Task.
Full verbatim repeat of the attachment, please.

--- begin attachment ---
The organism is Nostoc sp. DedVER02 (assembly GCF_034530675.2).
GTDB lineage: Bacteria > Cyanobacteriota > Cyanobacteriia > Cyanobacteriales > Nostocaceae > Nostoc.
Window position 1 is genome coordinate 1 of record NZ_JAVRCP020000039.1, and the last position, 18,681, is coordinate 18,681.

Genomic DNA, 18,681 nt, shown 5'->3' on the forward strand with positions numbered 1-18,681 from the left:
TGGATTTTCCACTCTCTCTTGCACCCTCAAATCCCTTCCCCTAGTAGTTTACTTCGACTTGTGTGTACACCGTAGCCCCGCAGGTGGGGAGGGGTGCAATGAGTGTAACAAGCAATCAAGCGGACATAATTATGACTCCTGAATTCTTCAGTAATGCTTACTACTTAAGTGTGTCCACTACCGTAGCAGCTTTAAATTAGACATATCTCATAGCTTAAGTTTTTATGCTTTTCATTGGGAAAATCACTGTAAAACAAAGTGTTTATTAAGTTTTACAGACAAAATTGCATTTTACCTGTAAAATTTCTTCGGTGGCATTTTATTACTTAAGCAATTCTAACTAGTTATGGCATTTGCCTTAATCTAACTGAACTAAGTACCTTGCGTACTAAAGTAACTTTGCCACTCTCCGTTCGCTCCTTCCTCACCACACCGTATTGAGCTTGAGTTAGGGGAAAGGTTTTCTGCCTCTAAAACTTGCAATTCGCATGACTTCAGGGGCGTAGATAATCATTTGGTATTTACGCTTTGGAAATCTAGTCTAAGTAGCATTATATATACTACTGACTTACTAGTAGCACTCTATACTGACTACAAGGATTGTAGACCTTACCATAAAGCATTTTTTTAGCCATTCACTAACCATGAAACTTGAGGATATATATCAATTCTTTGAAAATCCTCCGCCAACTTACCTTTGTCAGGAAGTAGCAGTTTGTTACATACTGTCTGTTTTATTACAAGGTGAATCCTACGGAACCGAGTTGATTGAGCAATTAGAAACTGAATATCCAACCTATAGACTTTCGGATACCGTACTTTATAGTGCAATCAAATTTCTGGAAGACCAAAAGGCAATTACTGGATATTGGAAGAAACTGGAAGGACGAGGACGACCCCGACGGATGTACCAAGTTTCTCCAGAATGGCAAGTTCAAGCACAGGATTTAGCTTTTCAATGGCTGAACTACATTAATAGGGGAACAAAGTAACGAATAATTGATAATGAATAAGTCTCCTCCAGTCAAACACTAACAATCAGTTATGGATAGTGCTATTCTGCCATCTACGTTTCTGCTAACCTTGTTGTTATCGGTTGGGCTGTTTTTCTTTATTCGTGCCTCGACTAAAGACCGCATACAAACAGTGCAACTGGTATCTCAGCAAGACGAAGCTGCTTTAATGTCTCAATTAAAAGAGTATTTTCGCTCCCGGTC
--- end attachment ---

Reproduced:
The organism is Nostoc sp. DedVER02 (assembly GCF_034530675.2).
GTDB lineage: Bacteria > Cyanobacteriota > Cyanobacteriia > Cyanobacteriales > Nostocaceae > Nostoc.
Window position 1 is genome coordinate 1 of record NZ_JAVRCP020000039.1, and the last position, 18,681, is coordinate 18,681.

Genomic DNA, 18,681 nt, shown 5'->3' on the forward strand with positions numbered 1-18,681 from the left:
TGGATTTTCCACTCTCTCTTGCACCCTCAAATCCCTTCCCCTAGTAGTTTACTTCGACTTGTGTGTACACCGTAGCCCCGCAGGTGGGGAGGGGTGCAATGAGTGTAACAAGCAATCAAGCGGACATAATTATGACTCCTGAATTCTTCAGTAATGCTTACTACTTAAGTGTGTCCACTACCGTAGCAGCTTTAAATTAGACATATCTCATAGCTTAAGTTTTTATGCTTTTCATTGGGAAAATCACTGTAAAACAAAGTGTTTATTAAGTTTTACAGACAAAATTGCATTTTACCTGTAAAATTTCTTCGGTGGCATTTTATTACTTAAGCAATTCTAACTAGTTATGGCATTTGCCTTAATCTAACTGAACTAAGTACCTTGCGTACTAAAGTAACTTTGCCACTCTCCGTTCGCTCCTTCCTCACCACACCGTATTGAGCTTGAGTTAGGGGAAAGGTTTTCTGCCTCTAAAACTTGCAATTCGCATGACTTCAGGGGCGTAGATAATCATTTGGTATTTACGCTTTGGAAATCTAGTCTAAGTAGCATTATATATACTACTGACTTACTAGTAGCACTCTATACTGACTACAAGGATTGTAGACCTTACCATAAAGCATTTTTTTAGCCATTCACTAACCATGAAACTTGAGGATATATATCAATTCTTTGAAAATCCTCCGCCAACTTACCTTTGTCAGGAAGTAGCAGTTTGTTACATACTGTCTGTTTTATTACAAGGTGAATCCTACGGAACCGAGTTGATTGAGCAATTAGAAACTGAATATCCAACCTATAGACTTTCGGATACCGTACTTTATAGTGCAATCAAATTTCTGGAAGACCAAAAGGCAATTACTGGATATTGGAAGAAACTGGAAGGACGAGGACGACCCCGACGGATGTACCAAGTTTCTCCAGAATGGCAAGTTCAAGCACAGGATTTAGCTTTTCAATGGCTGAACTACATTAATAGGGGAACAAAGTAACGAATAATTGATAATGAATAAGTCTCCTCCAGTCAAACACTAACAATCAGTTATGGATAGTGCTATTCTGCCATCTACGTTTCTGCTAACCTTGTTGTTATCGGTTGGGCTGTTTTTCTTTATTCGTGCCTCGACTAAAGACCGCATACAAACAGTGCAACTGGTATCTCAGCAAGACGAAGCTGCTTTAATGTCTCAATTAAAAGAGTATTTTCGCTCCCGGTC